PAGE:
Polarising filters can dramatically increase colour saturation and contrast in your photos. Check out these pics taken moments apart - one without a polarising filter and the other with.
Neither are bad pics, both are bright and colourful because they were taken on a sunny day - but the second one taken with a polarising filter certainly has the edge.
Polarising filters make blue skies bluer, make bright colours brighter and can eliminate unwanted reflections in shiny surfaces. You don't need to know how they work - but you do need to know how to use one to achieve the effect.
I've had lots of people tell me they keep a polarising filter on their lens at all times for both protection and to make their photos look better.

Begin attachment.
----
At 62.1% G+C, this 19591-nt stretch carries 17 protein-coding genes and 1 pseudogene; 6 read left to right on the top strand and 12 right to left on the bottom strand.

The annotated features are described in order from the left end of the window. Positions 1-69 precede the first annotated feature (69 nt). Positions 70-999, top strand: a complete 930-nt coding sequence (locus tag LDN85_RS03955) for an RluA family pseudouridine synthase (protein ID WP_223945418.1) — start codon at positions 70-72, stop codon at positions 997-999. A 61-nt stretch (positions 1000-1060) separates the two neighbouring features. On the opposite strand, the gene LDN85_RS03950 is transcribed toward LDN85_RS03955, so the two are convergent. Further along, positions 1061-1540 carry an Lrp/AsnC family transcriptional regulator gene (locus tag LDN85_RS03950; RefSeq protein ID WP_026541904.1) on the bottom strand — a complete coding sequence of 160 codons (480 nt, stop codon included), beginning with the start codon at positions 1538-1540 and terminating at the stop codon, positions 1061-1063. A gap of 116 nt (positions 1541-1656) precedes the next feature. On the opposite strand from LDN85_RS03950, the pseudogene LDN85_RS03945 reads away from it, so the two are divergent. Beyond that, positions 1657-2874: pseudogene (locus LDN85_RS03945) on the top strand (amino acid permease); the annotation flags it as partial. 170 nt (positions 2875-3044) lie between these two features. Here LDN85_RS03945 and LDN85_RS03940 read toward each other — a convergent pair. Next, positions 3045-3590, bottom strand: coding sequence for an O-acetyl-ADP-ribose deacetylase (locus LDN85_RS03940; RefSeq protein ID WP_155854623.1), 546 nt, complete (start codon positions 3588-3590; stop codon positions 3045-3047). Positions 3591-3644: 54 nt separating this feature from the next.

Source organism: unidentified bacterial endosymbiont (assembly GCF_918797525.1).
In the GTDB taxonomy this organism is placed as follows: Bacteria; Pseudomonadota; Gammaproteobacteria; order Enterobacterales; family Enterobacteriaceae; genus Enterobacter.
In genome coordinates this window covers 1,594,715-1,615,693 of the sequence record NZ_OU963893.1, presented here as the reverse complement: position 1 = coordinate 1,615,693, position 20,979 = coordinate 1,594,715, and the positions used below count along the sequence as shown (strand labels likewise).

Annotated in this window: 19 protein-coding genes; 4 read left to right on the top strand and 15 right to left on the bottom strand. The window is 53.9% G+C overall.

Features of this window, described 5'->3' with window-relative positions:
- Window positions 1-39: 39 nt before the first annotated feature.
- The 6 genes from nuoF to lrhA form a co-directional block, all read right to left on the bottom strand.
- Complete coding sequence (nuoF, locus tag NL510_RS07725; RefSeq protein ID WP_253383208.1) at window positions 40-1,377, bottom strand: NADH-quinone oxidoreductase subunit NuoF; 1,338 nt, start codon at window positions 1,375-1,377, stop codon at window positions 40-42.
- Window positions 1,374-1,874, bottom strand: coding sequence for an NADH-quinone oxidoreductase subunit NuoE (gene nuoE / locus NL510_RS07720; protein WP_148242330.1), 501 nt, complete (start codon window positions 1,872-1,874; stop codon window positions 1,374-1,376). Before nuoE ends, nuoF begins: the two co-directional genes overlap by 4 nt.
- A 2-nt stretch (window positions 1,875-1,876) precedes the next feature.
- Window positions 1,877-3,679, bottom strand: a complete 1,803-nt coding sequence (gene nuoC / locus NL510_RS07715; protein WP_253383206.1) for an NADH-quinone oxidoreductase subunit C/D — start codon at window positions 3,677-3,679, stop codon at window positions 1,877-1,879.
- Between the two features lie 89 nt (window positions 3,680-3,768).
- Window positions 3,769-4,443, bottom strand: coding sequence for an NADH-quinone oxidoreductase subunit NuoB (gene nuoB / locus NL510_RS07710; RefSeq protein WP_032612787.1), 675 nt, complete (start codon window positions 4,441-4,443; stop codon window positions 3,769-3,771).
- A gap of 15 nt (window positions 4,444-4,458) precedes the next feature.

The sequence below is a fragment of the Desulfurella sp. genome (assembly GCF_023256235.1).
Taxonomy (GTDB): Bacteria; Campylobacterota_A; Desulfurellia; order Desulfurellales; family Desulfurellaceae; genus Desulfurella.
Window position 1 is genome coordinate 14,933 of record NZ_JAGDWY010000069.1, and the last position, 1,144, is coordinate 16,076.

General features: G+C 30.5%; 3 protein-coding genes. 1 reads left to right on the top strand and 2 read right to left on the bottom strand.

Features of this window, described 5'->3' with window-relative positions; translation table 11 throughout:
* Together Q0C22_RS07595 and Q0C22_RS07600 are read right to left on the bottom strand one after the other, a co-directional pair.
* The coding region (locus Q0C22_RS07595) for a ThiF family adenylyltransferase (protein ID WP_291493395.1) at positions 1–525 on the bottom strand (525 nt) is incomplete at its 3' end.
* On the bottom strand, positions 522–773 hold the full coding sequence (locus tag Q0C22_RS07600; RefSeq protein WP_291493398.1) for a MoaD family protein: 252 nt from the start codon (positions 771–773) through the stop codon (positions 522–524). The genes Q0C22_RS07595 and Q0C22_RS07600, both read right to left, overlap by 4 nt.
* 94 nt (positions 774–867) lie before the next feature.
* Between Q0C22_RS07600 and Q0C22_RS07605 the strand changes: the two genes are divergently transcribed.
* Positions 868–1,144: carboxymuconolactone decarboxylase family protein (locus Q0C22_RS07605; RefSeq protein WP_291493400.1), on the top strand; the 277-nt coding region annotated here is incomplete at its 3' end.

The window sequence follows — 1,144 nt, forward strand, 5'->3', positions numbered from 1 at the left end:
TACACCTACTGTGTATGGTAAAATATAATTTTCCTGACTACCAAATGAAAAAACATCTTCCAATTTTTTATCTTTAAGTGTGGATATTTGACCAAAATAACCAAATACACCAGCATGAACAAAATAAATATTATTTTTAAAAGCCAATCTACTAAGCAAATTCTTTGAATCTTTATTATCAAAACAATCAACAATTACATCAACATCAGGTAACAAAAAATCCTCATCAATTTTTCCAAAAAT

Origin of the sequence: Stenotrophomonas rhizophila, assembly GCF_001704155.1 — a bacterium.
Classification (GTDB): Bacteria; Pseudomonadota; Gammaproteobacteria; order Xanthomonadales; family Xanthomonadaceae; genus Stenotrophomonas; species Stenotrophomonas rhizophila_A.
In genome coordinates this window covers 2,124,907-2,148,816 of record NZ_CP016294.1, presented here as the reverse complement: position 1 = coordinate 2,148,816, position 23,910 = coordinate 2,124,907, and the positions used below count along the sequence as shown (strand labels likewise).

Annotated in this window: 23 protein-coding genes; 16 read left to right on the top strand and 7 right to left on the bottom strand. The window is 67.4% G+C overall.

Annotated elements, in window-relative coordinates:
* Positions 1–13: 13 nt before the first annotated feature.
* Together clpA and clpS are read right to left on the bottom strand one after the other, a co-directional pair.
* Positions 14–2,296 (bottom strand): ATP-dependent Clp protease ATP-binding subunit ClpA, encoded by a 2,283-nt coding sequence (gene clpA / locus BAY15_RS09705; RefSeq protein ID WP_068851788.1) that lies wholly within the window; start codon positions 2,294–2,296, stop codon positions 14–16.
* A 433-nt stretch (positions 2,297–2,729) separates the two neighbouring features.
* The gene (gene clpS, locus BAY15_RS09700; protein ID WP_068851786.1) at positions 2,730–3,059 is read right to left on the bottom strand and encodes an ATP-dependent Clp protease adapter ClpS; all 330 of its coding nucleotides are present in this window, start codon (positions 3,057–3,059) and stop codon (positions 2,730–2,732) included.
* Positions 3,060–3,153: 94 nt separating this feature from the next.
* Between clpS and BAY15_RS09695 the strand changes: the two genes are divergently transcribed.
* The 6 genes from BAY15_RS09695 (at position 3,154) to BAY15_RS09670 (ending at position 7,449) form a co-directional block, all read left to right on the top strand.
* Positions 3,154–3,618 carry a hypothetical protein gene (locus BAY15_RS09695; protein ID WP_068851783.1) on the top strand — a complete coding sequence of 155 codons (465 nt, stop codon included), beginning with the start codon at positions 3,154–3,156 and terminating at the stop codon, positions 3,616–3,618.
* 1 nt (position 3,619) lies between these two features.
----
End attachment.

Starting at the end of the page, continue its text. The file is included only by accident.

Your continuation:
Sadly this isn't a good idea because polarising filters drop light levels by around 2 stops therefore having a knock on effect on exposure and increasing the risk of camera shake.
Polarising filters only work in certain lighting conditions and angles to the light - and even then the photographer has to set it to achieve the desired result. Like most things it's actually really simple once you know how to do it. In this film pro landscape photographer Tom Mackie and I take you through the shooting of this picture - and reminisce about some polarising filter moments we've known...
I have learned more with 7 Steps to Perfect Pictures than anything else I've tried. Although I am 73, I find the presentation easy to follow and as a result I enjoy Lightroom. It is also relevant in some ways as I have a Fuji XT1 - I love it.